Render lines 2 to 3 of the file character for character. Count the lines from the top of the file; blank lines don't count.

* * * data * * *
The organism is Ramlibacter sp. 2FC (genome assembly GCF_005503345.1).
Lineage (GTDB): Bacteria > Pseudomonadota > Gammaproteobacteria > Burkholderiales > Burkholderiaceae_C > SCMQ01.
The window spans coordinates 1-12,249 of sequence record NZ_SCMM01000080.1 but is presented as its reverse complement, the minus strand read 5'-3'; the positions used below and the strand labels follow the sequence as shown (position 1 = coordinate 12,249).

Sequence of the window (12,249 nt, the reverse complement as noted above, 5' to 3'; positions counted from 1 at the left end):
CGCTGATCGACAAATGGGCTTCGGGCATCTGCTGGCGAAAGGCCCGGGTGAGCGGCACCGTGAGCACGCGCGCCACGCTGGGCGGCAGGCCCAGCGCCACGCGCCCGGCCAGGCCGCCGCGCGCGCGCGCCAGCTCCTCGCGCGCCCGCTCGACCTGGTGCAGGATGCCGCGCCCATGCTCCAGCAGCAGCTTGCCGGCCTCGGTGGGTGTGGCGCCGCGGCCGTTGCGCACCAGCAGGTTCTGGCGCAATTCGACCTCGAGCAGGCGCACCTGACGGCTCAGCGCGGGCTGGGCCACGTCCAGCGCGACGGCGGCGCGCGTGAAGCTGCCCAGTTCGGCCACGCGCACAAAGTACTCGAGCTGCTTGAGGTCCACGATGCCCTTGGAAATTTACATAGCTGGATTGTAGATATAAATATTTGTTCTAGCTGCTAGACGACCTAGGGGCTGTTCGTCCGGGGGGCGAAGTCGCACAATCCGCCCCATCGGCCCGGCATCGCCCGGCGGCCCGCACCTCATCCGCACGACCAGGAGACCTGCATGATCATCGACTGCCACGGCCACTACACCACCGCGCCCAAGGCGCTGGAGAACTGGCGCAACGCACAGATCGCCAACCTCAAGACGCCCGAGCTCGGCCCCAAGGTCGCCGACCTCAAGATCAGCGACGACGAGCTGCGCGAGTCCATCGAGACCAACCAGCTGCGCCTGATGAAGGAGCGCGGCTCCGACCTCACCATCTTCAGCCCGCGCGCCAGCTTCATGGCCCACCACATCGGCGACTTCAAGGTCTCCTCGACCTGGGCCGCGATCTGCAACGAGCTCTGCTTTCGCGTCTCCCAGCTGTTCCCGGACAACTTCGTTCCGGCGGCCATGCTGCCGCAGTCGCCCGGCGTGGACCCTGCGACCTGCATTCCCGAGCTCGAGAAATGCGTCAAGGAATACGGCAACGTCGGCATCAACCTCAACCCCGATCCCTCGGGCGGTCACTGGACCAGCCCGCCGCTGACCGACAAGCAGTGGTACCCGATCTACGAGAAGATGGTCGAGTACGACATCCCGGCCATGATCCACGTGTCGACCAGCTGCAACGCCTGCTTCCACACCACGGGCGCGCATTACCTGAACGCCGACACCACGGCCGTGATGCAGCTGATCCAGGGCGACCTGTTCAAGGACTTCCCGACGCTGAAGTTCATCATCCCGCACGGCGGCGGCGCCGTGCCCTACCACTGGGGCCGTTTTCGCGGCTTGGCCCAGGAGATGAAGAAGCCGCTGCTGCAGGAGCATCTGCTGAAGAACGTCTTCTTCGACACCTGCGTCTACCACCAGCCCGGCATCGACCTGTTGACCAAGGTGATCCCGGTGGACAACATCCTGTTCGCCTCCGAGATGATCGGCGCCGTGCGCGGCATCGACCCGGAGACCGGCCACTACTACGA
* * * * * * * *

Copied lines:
Lineage (GTDB): Bacteria > Pseudomonadota > Gammaproteobacteria > Burkholderiales > Burkholderiaceae_C > SCMQ01.
The window spans coordinates 1-12,249 of sequence record NZ_SCMM01000080.1 but is presented as its reverse complement, the minus strand read 5'-3'; the positions used below and the strand labels follow the sequence as shown (position 1 = coordinate 12,249).